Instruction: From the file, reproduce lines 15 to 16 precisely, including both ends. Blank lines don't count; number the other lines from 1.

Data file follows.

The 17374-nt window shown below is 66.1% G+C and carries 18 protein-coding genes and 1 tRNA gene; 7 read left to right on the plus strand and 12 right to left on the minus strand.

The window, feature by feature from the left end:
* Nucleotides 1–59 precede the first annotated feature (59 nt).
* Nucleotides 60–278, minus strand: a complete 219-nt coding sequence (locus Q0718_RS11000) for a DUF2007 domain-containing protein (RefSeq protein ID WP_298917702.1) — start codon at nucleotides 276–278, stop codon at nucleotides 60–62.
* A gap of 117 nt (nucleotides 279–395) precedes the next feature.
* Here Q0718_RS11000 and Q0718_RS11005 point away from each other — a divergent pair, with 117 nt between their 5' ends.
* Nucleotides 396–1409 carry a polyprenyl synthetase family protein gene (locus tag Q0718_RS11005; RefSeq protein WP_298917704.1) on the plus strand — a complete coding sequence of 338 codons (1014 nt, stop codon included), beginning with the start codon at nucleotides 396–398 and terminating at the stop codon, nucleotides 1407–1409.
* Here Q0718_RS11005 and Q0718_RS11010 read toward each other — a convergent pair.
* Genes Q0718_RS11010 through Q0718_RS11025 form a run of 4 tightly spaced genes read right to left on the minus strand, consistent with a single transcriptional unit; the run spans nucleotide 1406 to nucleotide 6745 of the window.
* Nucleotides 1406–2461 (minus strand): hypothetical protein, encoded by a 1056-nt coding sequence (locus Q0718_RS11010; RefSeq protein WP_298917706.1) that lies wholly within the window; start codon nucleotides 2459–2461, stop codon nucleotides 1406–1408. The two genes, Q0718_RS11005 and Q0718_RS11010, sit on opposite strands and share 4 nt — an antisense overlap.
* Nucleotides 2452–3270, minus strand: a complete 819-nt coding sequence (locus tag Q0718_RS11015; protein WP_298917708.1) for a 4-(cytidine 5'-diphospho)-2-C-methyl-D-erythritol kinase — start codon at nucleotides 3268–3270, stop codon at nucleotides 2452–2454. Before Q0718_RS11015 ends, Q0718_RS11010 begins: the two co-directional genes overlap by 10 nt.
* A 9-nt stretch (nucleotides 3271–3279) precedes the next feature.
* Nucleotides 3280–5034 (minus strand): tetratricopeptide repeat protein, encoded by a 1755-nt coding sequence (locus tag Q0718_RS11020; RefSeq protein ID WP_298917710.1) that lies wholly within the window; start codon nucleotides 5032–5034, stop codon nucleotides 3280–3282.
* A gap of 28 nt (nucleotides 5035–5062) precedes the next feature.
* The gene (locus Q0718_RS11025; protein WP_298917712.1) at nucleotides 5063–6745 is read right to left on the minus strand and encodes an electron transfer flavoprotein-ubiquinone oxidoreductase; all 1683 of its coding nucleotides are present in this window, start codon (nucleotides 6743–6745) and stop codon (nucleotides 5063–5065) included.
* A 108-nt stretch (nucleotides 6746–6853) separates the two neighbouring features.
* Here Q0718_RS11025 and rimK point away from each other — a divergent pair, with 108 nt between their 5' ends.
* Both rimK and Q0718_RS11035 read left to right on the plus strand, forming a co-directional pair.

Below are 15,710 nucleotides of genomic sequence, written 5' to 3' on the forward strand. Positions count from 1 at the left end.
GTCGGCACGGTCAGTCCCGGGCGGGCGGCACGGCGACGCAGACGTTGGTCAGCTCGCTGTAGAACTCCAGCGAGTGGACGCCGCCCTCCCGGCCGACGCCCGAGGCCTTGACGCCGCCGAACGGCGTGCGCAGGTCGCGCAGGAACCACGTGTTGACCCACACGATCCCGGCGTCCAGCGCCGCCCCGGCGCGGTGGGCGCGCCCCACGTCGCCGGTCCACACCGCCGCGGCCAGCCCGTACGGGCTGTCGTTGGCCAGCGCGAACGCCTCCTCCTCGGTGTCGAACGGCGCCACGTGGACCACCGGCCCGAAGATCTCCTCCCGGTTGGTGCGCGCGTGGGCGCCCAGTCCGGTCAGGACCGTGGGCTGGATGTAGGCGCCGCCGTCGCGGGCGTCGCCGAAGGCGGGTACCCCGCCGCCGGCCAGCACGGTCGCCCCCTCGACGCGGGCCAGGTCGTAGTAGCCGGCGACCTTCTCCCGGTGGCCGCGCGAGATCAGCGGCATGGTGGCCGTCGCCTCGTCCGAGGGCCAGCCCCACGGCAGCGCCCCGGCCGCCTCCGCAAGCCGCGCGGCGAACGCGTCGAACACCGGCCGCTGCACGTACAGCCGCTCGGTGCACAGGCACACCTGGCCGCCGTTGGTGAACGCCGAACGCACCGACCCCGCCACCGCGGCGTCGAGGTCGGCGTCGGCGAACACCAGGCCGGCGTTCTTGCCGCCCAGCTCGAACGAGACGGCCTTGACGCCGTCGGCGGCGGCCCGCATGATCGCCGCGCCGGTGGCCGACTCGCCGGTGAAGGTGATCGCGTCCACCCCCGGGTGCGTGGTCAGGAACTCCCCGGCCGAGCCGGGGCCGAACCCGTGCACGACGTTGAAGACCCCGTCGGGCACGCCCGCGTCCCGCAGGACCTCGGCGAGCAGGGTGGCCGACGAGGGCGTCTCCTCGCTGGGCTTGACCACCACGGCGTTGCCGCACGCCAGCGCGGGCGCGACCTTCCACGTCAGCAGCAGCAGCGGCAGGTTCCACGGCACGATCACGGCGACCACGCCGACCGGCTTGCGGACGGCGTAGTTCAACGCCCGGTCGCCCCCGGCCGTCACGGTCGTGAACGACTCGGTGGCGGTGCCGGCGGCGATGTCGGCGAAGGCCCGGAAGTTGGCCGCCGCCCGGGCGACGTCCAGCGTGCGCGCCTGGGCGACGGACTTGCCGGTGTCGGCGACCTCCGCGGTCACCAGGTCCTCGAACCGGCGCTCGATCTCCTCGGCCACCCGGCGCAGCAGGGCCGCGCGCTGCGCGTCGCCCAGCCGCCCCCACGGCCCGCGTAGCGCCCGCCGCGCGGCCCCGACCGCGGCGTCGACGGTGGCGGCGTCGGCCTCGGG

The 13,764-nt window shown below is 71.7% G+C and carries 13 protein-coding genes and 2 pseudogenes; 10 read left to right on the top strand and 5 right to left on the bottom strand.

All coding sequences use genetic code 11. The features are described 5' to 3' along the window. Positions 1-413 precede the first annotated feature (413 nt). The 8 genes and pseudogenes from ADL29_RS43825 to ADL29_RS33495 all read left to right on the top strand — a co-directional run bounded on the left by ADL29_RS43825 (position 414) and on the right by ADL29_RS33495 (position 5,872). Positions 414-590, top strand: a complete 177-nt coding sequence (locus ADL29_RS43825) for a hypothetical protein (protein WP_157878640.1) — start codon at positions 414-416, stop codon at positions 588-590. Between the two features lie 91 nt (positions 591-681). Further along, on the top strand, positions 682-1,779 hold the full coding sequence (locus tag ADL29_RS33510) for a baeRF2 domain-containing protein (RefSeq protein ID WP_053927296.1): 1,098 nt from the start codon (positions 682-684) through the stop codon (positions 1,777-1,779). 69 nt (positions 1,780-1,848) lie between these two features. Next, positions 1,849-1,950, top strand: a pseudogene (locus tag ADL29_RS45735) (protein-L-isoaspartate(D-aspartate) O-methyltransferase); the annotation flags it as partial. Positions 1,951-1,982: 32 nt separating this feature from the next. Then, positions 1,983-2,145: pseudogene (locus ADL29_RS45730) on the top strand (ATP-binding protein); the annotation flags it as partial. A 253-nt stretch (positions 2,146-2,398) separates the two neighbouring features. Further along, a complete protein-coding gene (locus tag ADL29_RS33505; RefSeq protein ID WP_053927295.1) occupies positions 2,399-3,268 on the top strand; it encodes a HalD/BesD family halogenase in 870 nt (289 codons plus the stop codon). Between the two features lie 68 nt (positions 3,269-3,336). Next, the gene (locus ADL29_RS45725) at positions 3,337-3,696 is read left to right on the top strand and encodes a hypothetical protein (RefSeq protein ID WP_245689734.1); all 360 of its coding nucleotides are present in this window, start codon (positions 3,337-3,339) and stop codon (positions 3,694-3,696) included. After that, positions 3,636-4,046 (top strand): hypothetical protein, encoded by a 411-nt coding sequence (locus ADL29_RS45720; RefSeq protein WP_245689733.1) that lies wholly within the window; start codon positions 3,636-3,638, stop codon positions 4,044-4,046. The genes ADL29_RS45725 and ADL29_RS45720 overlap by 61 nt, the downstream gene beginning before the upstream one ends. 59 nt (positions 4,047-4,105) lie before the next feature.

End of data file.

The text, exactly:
* The gene (locus Q0718_RS11025; protein WP_298917712.1) at nucleotides 5063–6745 is read right to left on the minus strand and encodes an electron transfer flavoprotein-ubiquinone oxidoreductase; all 1683 of its coding nucleotides are present in this window, start codon (nucleotides 6743–6745) and stop codon (nucleotides 5063–5065) included.
* A 108-nt stretch (nucleotides 6746–6853) separates the two neighbouring features.